A: Women are more prone than are men to onychoschizia – nails that split, are brittle, thin or are soft. When fingernails are affected but toenails remain strong, an external factor is most frequently the cause.

The act of running a house involves washing floors and dishes, cleaning sinks, preparing meals, doing laundry, and other tasks too numerous to mention. Hands are in water, subjecting nails to moisture. Then they are dried, subjecting them to becoming too dry. And, it’s this constant process that may cause your nails to respond as they do. While you may wear gloves while doing the dishes, you may not do so when you wipe down the kitchen table or counter or when you rinse out the sponge or cloth you use to perform that act. So, nails can become dry and brittle from too little moisture when exposed to dry heat in the wintertime or soft and brittle from too much moisture or from a reaction to harsh chemicals in detergents or cleaning solutions.

Then, there is the occasional individual who may have a vitamin deficiency such as iron deficiency that causes nails to split, or the person that uses fingernail polish and removes it with a solution that contains acetone. You don’t indicated when you last had lab work drawn. You may choose to speak with your physician to determine if any vitamin deficiencies were present. According to the American Osteopathic College of Dermatology, 2 mg of biotin taken daily will stop nails from splitting and becoming brittle. Women who are pregnant should not take biotin but it should be safe for others.

Many portions of the body can reflect a person’s health, and fingernails are no exception. For example, white nails could be an indication of liver disease. Pale nail beds may be an indication of anemia. Nails that are yellow in color, that thicken and are slow-growing may indicate emphysema or another lung disorder. Diabetics are prone to fungal infections and brittle nails. Therefore, if you can identify and address any underlying conditions, you may be on your way back to healthy nails and a healthier body.

I recommend you limit the amount of time your nails are exposed to water. This may not be when you are washing dishes and wearing gloves, but when you shower or sink into a tub of hot water at the end of a long day. The water should be lukewarm rather than hot to prevent drying and flaking. Keep your nails well-lubricated with a moisturizer by applying hand cream to your hands, nails, and the cuticle area. The lotion used should contain lanolin or alpha hydroxy acids. File your nails to prevent them from getting too long and breaking.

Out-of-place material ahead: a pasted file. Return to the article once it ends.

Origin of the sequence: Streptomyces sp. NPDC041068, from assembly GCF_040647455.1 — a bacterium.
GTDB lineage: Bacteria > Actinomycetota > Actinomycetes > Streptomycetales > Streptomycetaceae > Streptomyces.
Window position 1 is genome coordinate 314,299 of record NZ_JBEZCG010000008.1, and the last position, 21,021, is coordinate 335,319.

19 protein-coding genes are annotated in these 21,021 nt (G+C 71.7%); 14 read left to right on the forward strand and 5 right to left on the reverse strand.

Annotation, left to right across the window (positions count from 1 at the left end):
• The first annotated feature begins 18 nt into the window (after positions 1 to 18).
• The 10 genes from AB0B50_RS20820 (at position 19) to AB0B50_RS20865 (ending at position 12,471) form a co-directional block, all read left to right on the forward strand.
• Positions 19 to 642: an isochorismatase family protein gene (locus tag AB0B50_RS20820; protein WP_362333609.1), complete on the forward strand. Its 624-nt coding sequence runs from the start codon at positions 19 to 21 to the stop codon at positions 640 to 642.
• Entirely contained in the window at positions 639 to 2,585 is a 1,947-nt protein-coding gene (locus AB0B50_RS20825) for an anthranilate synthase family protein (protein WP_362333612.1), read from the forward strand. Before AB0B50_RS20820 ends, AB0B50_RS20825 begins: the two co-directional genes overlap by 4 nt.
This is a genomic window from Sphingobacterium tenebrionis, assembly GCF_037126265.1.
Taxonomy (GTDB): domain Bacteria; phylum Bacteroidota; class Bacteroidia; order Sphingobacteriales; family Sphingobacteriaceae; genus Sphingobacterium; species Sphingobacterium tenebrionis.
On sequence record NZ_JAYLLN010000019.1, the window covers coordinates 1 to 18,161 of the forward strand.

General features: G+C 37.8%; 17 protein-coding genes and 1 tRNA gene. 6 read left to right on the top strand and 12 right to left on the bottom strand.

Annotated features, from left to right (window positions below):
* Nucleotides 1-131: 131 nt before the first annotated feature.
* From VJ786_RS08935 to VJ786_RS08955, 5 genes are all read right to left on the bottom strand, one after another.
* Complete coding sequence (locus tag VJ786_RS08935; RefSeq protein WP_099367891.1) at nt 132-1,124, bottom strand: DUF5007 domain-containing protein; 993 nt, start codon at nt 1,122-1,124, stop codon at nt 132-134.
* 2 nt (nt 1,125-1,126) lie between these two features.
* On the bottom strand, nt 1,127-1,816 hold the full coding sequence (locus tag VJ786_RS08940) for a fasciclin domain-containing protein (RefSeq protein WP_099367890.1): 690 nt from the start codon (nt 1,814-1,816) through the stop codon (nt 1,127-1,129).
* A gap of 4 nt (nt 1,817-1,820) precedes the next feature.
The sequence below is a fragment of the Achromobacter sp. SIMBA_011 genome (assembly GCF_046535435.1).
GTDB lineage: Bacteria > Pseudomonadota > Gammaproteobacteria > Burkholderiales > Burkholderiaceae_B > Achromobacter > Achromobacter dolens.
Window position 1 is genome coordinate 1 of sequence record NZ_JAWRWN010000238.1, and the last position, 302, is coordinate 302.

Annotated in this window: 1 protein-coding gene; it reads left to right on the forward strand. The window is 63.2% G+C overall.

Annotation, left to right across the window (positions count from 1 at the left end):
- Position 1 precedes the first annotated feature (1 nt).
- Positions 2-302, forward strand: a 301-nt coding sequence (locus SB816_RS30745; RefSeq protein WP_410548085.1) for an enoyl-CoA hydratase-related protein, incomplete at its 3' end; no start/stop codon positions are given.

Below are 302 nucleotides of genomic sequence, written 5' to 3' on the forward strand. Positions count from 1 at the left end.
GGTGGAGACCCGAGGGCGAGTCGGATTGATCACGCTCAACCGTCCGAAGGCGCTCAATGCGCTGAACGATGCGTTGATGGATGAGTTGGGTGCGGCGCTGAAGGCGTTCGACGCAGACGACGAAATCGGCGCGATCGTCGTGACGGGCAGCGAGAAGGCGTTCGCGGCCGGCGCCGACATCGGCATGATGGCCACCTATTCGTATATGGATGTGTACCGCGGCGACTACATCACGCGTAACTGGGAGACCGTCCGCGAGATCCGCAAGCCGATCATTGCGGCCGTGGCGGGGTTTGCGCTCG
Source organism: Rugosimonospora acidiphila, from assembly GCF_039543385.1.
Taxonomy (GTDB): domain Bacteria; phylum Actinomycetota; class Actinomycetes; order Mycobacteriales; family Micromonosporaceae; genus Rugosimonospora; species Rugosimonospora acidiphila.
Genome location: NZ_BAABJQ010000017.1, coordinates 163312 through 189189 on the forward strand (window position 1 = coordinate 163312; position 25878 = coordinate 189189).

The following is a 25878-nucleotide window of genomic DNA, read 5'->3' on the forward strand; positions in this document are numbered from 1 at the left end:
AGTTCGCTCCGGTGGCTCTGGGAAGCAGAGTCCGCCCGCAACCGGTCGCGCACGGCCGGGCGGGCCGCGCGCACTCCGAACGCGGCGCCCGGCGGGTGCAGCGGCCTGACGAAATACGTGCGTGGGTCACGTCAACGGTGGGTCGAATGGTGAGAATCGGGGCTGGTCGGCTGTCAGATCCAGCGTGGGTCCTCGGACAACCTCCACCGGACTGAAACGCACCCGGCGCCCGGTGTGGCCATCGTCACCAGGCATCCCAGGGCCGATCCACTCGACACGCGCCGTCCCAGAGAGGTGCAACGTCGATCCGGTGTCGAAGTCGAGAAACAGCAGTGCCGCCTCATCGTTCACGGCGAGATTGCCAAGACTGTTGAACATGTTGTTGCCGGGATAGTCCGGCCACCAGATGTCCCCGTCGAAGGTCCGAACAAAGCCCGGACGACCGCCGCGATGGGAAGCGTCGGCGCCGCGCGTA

If you have any questions as to why your nails split, speak with your primary care physician. He or she may have some ideas based on your medical history that can get you back on track.

Reader’s mucus production is out of control

Q: I have been dealing with sticky mucus for about two years now. It gets into the back of my throat and bronchial tubes and is very hard to cough out. I went to a pulmonologist who suggested I try Mucinex and if that didn’t work, to use my Albuterol inhaler every four to six hours to open the airways so I could get rid of it. However, nothing seemed to help. He diagnosed it as an asthma condition. It even affects my voice at times. When I try to cough it out, it’s like a rubber band that snaps right back in. I also use an inhaler to prevent inflammation in my lungs due to my asthma.

What else could I possibly do? I’ve made an appointment with an ENT specialist to see if it could be due to post nasal drip.

A: I must begin by indicating that mucus – to a degree – is good. It acts as protection for the tissues that line the mouth, nose, throat, lungs, and GI tract. Mucus actually contains antibodies that help the body identify viruses and bacteria, as well as enzymes and antibodies that kill the invaders it traps. These tissues should not dry out but should act as protection for the areas. As I have indicated in the past, a healthy body produces between one and one and one half liters of mucus each and every day, most of which goes down the throat without notice or concern. Unfortunately, the body is complex and when too much mucus is produced, we do notice it and spend countless sums of money purchasing over-the-counter and prescription products in an attempt to bring things back to normal.

It’s important to consider that anything that irritates the mucus membranes can actually cause them to produce an abundance of mucus. Asthma, a sinus or bacterial infection, allergies, or the excessive use of a nasal spray might cause a buildup of mucus. If you can identify the possible cause(s), you might then be able to ease the condition by using an over-the-counter antihistamine in proper doses, drinking additional water, learning to recognize an allergen such as tobacco smoke, or even by using a humidifier in the home to keep the air moist.

One method of ridding excess mucus is with a netti pot that resembles a small tea pot. A saline solution is introduced into one nostril and it ultimately drains out the opposite nostril. Irrigation is good but shouldn’t be overdone since all too frequently, the process may wash away some of the protective substances that help prevent a person from getting ill.